The Philadelphia Eagles were more than happy to trade up to pick No. 42 and draft Vanderbilt wide receiver Jordan Matthews in the 2014 NFL Draft. Matthews' combination of size, speed, and work ethic makes him a prototypical Chip Kelly pass catcher.
In order to learn more about one of the Eagles' newest wide receivers, I contacted Vanderbilt SB Nation blog Anchor of Gold. Christian D'Andrea was kind enough to answer my Matthews questions and had some worthwhile information to share. [Just like he did with Carey Spear.]
1) What is Jordan Matthews' NFL potential?
Matthews got dinged in pre-draft evaluations because scouts didn't think he'd be a #1 wideout. Fortunately for JMatt, he's been overcoming those kinds of criticism since arriving in Nashville. While he's not as explosive along the sidelines as you'd like a true #1 to be, the key to his game doesn't show up in statistics or measurements. His ability to create windows of opportunity despite being double or triple-teamed is tremendous. He's tough as nails and he rises to the occasion in big games. I think he can eventually emerge as a 1,000-yard receiver in the NFL due to his reliability and durability. He's going to give Nick Foles a sure-handed outlet in the slot this fall, and he will rise up from there.
2) What are his strengths?
First and foremost, Matthews is a player who led this team on and off the field. He was the guy who stepped up when this team needed game-saving first downs in 2012 and 2013. You can't measure clutch, but Matthews has an extra gear that he can access when he needs it the most.
Physically, he's an imposing WR (6'3", 212 lbs) that can play along the sideline or over the middle. He uses every inch of his body to battle for passes, and he doesn't fear getting lit up between the hashmarks. He won't develop a case of alligator arms if Chip Kelly runs him exclusively in the slot this season.
He has solid speed and strength, but as I mentioned above his best feature as a pass catcher is his ability to create separation when the ball is in the air. He developed a solid rapport with his QBs at Vanderbilt despite playing with five different passers in his final three seasons. Once he and Foles get on the same page, they'll be able to use that chemistry to pull big plays out of nowhere.
3) What are his weaknesses?
Matthews had a few uncharacteristic drops last year. He also doesn't have blazing Combine numbers like some of the players who rose above him in the 2014 Draft. Matthews has good, but not great, speed and lateral quickness. He may be limited as a deep threat by NFL defensive backs.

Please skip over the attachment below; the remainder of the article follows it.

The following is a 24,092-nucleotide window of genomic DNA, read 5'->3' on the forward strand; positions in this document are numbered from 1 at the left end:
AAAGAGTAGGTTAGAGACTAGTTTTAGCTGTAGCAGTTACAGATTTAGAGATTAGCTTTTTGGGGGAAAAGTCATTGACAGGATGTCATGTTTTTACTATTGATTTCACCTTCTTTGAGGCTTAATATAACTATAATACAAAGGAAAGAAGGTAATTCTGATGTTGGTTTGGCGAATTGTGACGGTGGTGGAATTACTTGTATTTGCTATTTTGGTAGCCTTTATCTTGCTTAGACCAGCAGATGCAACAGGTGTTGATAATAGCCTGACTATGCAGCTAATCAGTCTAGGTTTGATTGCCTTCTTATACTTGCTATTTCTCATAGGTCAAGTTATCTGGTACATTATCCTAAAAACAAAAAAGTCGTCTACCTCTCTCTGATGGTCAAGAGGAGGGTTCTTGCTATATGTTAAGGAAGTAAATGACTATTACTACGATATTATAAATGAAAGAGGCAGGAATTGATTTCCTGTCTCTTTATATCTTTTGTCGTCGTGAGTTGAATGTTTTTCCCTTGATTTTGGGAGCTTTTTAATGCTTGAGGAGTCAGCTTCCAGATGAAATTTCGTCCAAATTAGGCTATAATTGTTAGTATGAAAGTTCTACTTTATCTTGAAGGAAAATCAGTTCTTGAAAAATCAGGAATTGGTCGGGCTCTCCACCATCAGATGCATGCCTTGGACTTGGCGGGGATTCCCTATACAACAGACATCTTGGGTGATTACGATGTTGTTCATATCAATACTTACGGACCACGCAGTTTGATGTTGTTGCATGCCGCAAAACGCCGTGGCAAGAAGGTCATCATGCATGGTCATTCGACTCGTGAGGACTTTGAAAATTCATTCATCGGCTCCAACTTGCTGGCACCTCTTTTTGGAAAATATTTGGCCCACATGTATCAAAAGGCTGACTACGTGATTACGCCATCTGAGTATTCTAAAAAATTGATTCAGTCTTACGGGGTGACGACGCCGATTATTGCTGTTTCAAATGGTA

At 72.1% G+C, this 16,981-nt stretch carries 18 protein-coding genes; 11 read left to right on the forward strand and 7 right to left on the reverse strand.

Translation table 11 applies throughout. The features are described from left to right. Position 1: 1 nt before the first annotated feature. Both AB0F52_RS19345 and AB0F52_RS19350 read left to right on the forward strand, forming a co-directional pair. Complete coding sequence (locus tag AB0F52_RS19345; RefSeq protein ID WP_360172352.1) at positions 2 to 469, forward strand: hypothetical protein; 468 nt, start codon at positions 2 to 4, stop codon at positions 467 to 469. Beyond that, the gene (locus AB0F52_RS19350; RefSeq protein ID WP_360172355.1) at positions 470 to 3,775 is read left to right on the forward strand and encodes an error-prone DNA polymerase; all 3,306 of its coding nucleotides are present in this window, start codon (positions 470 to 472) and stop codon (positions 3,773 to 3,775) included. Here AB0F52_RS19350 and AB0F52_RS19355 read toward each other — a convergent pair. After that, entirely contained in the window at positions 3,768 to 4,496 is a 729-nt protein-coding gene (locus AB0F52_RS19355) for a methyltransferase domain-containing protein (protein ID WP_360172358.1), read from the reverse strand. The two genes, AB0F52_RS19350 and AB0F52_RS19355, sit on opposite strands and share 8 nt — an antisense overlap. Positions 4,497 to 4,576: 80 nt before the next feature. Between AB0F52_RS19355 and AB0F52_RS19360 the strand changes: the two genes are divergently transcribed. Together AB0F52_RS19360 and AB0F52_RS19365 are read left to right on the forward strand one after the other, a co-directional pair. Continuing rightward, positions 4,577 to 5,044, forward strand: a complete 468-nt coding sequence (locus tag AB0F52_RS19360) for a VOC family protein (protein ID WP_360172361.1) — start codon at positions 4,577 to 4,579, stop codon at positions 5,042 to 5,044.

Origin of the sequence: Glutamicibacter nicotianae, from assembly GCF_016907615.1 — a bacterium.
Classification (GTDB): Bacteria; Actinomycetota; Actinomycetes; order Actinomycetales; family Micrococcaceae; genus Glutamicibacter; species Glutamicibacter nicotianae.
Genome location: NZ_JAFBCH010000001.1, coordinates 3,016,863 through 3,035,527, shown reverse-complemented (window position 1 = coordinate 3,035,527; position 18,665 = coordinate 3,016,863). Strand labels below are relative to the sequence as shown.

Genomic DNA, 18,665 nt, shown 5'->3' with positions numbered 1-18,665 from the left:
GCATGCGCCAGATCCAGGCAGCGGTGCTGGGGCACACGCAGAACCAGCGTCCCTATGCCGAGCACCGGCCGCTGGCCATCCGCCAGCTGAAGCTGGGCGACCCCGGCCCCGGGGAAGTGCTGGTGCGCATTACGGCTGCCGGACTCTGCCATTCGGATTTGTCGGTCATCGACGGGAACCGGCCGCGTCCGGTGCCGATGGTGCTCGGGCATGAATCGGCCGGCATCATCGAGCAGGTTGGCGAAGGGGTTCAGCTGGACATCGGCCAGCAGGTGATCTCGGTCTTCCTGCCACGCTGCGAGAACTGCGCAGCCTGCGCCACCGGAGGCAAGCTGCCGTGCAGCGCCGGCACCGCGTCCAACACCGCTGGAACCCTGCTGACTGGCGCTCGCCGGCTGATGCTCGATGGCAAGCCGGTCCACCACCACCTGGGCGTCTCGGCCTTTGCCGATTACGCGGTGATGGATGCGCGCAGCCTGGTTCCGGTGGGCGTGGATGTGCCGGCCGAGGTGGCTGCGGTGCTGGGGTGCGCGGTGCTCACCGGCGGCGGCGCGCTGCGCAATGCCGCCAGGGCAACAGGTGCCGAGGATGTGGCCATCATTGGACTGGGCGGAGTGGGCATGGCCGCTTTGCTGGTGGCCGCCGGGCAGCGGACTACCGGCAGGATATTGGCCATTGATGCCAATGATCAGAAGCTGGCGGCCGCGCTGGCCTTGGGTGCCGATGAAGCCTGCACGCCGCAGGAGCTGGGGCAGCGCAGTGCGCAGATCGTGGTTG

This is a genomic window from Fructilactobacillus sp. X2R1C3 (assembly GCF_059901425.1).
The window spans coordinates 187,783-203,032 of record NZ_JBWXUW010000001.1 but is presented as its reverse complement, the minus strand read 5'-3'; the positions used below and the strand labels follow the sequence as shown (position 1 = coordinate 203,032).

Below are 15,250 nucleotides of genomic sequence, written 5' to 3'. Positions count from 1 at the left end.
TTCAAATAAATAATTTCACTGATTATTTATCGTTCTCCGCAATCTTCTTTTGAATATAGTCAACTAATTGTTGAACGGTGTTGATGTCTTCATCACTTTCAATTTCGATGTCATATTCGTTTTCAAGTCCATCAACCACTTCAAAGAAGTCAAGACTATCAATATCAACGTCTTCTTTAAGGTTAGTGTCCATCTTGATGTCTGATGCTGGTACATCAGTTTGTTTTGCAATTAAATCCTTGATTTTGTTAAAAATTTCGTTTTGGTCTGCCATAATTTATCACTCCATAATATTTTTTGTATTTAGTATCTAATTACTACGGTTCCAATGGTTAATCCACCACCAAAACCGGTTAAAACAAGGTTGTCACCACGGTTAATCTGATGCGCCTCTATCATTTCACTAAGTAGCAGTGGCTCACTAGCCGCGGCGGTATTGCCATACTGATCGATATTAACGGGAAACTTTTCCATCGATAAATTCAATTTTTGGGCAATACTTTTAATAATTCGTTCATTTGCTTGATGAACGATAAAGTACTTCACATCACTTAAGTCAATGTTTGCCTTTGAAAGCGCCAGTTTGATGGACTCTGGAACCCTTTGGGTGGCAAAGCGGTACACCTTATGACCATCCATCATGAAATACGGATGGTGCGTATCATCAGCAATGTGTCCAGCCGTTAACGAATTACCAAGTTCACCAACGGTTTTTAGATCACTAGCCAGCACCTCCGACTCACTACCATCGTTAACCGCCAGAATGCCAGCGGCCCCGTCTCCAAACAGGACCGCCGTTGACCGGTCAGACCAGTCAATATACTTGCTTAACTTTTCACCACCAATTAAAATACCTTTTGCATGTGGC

4) Matthews is often lauded for his high-character and hard-working personality. Are there any good stories to tell about his efforts?
Dude, that Ole Miss game. It was a testament to the strength of Jordan Matthews and the lunacy of Matt Millen.
So Vandy's trailing in last year's season opener 32-28 with the ball on their own 20 yard line. Matthews gets sent over the middle on 2nd-and-10, extends to make the catch, and then gets absolutely buried at the 32. He holds on to the ball, but he's absolutely hurting from a big shot to his abdomen.
Seconds later, he's expelling every ounce of Gatorade he's had that day on the turf at Dudley Field. Matt Millen, because he is a doctor and not an abject failure of a GM, quickly diagnoses Matthews with a concussion. Matthews leaves the field with the help of a trainer and gets checked out on the sideline. He's cleared to reenter the game (to Millen's horror), and steps back onto the field facing 4th-and-18 from the Vandy 24. This game, clearly, is on the line. Ole Miss knows exactly what's coming. Only Millen does not, because he is going on a tangent about how Matthews' vomiting can only be the result of head trauma and not because, well, he just got hit extremely hard in the gut.
Matthews is at least double-teamed downfield (a trailing defender suggests that OM may have put 3 players on him), but Matthews has found a way to create one of those windows we were talking about. Austyn Carta-Samuels puts a perfect pass right through that window, and it's a 42 yard gain on 4th-and-18 with the outcome of the contest hanging in the balance.
If my whiskey-fueled memory serves me, Vanderbilt went on to score with the next play, and the referees were so impressed that they called the game right then and there. Vandy wins.
Right then and there. Pretty sure that's how it went down.
(You want an even more impressive game-saving catch that actually led to a victory? Check this one out)
5) Anything else you want to let us know about Matthews?
Matthews was the entire Vanderbilt offense last year. Any time this team needed a big play, there was one source they turned to. He put this team on his back when he needed to, and I have no doubt that he's ready to be a big time contributor in the NFL. You guys will enjoy watching him play.
Thanks again to Christian and don't forget to check out Anchor of Gold.